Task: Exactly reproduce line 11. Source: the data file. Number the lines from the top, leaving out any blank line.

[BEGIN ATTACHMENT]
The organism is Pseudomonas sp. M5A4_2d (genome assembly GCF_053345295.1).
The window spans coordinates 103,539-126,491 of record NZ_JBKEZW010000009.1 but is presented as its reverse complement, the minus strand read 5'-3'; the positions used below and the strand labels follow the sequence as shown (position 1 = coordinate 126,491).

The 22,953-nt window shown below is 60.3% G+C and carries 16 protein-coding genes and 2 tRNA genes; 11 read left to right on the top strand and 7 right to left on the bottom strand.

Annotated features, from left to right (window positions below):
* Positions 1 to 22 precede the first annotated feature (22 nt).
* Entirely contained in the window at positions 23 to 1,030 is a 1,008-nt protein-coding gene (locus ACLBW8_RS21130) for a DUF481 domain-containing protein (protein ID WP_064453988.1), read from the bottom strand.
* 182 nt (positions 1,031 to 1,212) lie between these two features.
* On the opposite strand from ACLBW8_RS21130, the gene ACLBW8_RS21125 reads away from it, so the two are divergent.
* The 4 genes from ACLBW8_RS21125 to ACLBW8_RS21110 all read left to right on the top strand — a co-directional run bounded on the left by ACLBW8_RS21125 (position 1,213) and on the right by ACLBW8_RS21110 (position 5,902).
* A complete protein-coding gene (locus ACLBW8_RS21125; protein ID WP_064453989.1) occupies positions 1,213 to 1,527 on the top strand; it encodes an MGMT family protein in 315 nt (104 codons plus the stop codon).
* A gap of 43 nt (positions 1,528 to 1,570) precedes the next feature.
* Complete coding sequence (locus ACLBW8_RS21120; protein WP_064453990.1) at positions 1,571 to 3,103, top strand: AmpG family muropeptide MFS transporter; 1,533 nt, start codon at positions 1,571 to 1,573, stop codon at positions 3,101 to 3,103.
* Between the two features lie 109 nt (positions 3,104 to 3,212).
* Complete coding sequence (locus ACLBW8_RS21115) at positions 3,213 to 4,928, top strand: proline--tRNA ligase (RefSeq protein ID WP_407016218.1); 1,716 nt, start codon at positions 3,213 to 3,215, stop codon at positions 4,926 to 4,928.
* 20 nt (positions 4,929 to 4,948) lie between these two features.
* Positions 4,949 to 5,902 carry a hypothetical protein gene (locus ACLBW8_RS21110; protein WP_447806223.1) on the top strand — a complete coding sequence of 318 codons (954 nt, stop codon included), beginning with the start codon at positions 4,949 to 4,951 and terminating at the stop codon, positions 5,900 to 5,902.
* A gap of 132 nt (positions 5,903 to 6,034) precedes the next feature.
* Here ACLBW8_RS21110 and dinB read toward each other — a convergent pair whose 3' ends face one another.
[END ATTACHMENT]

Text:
* A gap of 43 nt (positions 1,528 to 1,570) precedes the next feature.